Elusive Reform and the New International Engagement

Part of the Rethinking Peace and Conflict Studies book series (RCS)


The failure of constitutional reform in 2006 coincided with the beginning of a revised international strategy in Bosnia defined by the new High Representative (HR) Christian Schwarz-Schilling’s relinquishment of the Bonn Powers. The international community at this time was determined to initiate a transition from international trusteeship to local ownership (in the context of a strengthened but ill-defined EU presence in Bosnia). As Schwarz-Schilling suggested at the beginning of his term, he wanted to avoid using the Bonn Powers in order to oversee the transition to local ownership and “herald the beginning of a new chapter in the country’s relationship with the wider world.” In his “100 first days” speech, Schwarz-Schilling further reiterated, “we will not run this country for you. … [Nothing] will deter me from maintaining a hands-off approach.”1 This approach was validated in June 2006 when the Peace Implementation Council (PIC) announced the closure of the Office of the High Representative (OHR) by June 2007. It is reasonable to assume that the PIC members believed that by announcing the closure of the OHR in advance, local parties would feel compelled to engage more fully in the reform process and move rapidly towards EU and NATO membership.2 Unfortunately this strategy failed to meet its objectives, and Schwarz-Schilling’s laissez-faire approach ultimately served to undermine the OHR’s leadership during one of the most unstable political periods in post-conflict Bosnia.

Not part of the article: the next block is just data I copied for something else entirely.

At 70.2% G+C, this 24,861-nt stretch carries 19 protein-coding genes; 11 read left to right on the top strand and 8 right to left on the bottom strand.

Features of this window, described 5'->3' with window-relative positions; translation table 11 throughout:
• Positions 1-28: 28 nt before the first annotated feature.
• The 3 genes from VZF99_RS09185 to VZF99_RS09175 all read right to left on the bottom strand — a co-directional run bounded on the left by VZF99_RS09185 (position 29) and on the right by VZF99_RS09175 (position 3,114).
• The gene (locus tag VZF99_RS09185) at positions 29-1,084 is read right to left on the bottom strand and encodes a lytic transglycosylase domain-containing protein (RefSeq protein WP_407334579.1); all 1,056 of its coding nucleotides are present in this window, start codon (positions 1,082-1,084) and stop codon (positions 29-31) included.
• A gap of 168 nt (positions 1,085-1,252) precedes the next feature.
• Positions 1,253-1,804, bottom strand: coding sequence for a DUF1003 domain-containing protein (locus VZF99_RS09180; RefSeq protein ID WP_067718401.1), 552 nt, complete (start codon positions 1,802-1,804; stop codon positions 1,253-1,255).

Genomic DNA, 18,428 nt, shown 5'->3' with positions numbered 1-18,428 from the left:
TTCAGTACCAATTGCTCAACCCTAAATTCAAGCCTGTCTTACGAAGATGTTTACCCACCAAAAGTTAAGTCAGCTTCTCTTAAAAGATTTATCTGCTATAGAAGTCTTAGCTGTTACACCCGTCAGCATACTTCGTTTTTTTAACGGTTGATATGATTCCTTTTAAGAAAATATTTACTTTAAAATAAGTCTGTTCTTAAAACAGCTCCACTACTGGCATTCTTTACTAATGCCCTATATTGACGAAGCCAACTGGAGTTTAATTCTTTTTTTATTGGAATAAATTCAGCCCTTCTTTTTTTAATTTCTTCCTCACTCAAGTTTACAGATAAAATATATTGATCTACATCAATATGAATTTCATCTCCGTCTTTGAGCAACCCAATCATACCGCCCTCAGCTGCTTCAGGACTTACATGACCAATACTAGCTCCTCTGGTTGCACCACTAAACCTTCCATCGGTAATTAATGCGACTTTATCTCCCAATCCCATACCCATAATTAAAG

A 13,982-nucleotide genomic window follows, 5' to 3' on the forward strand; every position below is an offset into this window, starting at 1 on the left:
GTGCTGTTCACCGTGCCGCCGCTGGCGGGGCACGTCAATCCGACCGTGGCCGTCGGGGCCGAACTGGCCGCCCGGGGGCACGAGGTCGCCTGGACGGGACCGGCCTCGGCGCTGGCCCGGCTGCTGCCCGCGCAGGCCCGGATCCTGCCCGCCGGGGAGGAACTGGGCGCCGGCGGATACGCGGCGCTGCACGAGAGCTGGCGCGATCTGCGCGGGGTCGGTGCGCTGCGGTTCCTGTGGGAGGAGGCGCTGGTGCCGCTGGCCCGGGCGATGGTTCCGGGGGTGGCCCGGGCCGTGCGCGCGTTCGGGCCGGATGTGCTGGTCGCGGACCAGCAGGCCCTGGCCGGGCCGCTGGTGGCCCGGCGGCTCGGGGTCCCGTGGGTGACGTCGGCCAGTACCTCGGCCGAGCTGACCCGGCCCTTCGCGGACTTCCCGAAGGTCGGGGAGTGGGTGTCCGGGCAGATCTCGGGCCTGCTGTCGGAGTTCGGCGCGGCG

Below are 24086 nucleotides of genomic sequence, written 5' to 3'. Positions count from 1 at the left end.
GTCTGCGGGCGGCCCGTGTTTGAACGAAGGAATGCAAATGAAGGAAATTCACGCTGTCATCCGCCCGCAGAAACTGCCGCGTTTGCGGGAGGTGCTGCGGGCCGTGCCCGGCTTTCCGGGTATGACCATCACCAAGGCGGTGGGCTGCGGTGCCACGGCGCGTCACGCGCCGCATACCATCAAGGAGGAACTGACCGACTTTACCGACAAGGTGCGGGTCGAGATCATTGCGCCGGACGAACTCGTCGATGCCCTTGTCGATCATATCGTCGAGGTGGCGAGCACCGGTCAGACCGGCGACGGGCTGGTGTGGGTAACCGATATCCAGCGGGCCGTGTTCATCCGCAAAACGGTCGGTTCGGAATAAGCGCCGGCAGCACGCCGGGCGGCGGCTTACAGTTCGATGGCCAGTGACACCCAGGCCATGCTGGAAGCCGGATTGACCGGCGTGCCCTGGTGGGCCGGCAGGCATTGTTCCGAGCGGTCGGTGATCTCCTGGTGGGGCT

Reform Process Party Leader Political Trust Constitutional Reform Constitutional Change 
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© Sofía Sebastián-Aparicio 2014

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